0.7 has no predictable or repeated bytes whatsoever. It can probably be
identified by several more expensive, less reliable techiques at present:
1. Timing.
2. Packet size.
3. It's not a known protocol, therefore it must be bad.
4. Flow analysis.

On Wed, Aug 30, 2006 at 10:35:32PM +0200, inverse wrote:
> Matthew Toseland wrote:
> >Well on the most trivial level, 0.5 doesn't work in china.
> >  
> yo,
> beyond harvesting the connected IP addresses to raid their owner's 
> homes, one big concern with encrypted protocols is that they can be 
> filtered out by application-level scanning firewalls. I think this is 
> exactly what's happening in China.
> Application-level scanning can be implemented via ASIC technology 
> directly in hardware thus being extremely fast, and we know this works 
> very well.
> Public-key encrypted communications show constant patterns the moment a 
> public key is exchanged between hosts.
> Such system can work until there's enough processing power available to 
> make them run without compromising the overal network performance, so to 
> defeat them (they are intended to simply drop forbidden connections) you 
> have to design a protocol
> which shows no recognisable patterns at any level.
> Nested symmetric encryption of each packet with multiple randomly 
> selected pre-shared keys?
> To decode each packet a firewall will have to:
> 1) try at least half the known pre-shared keys on each packet
> 2) do the above for each level of encryption used.
> given the number of keys n and the number of levels l the total number 
> of decryption passes k before you extract usable data (which may be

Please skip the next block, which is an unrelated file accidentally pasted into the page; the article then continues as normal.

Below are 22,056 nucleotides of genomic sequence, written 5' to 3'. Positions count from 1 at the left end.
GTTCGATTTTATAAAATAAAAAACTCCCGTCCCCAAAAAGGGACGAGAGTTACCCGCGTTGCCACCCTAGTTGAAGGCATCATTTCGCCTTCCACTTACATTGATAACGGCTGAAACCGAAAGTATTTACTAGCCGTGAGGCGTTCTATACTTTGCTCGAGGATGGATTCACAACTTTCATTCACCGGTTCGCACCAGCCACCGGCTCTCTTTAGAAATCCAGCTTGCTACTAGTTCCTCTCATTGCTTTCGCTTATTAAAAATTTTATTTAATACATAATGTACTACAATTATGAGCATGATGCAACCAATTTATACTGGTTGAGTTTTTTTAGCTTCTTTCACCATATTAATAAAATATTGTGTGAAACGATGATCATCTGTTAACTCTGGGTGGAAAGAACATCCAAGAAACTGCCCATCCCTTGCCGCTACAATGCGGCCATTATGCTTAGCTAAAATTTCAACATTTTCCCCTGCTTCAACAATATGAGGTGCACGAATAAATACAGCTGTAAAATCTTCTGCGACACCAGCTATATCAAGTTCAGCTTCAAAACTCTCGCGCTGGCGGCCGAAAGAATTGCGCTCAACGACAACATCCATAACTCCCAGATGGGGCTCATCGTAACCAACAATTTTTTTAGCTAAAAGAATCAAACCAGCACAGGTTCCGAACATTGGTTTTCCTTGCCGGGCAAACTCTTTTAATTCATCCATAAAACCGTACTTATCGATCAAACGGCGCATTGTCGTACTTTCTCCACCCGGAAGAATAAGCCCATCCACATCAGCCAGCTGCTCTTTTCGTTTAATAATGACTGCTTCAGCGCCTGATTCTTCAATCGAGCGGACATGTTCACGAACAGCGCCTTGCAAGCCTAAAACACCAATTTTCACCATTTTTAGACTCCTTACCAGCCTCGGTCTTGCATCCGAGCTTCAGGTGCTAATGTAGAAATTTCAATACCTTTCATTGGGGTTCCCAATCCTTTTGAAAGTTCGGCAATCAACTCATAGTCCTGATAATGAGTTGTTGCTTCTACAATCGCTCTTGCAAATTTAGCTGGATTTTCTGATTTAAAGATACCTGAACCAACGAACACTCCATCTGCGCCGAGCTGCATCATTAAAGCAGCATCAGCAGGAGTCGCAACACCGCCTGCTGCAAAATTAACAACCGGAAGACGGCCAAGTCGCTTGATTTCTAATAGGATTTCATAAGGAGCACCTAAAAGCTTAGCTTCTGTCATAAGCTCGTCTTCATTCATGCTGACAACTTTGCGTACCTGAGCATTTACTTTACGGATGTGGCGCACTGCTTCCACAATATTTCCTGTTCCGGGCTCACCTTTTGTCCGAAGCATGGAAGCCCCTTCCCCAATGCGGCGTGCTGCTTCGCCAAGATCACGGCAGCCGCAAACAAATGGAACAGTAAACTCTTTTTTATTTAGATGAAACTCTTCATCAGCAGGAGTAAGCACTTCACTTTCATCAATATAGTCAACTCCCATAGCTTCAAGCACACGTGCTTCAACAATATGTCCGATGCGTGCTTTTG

> further asymmetrically encrypted)  is  k = (n/2)^l. This is true for 
> each packet and you cannot avoid doing this if you want to confirm the 
> contents.
> While this might not be so demanding for a single CPU and few 
> connections, a core firewall won't be happy to discover that a simple 
> scan no longer suffices and you have to actually process a VERY large 
> number of packets coming from a number of sources with random ports 
> trough a custom designed and frequently updated cryptographic ASIC 
> multiple times.
> The idea is not to design a virtually unstopplable protocol:  there  
> might come a day when only  pure HTTP  to port 80 is  allowed,  the idea 
> instead is to make it a bit more unstoppable in places like China, 
> probably France and EU and next in the US.
> Also, this won't be a solution in places that trace social network 
> connections (like the current US), this  however will make  the process 
> somewhat harder.
> Just a suggestion..
> _______________________________________________
> Support mailing list
> Support at freenetproject.org
> http://news.gmane.org/gmane.network.freenet.support
> Unsubscribe at 
> http://emu.freenetproject.org/cgi-bin/mailman/listinfo/support
> Or mailto:support-request at freenetproject.org?subject=unsubscribe

Matthew J Toseland - toad at amphibian.dyndns.org
Freenet Project Official Codemonkey - http://freenetproject.org/
ICTHUS - Nothing is impossible. Our Boss says so.
-------------- next part --------------
A non-text attachment was scrubbed...
Name: signature.asc
Type: application/pgp-signature
Size: 189 bytes
Desc: Digital signature

Reply via email to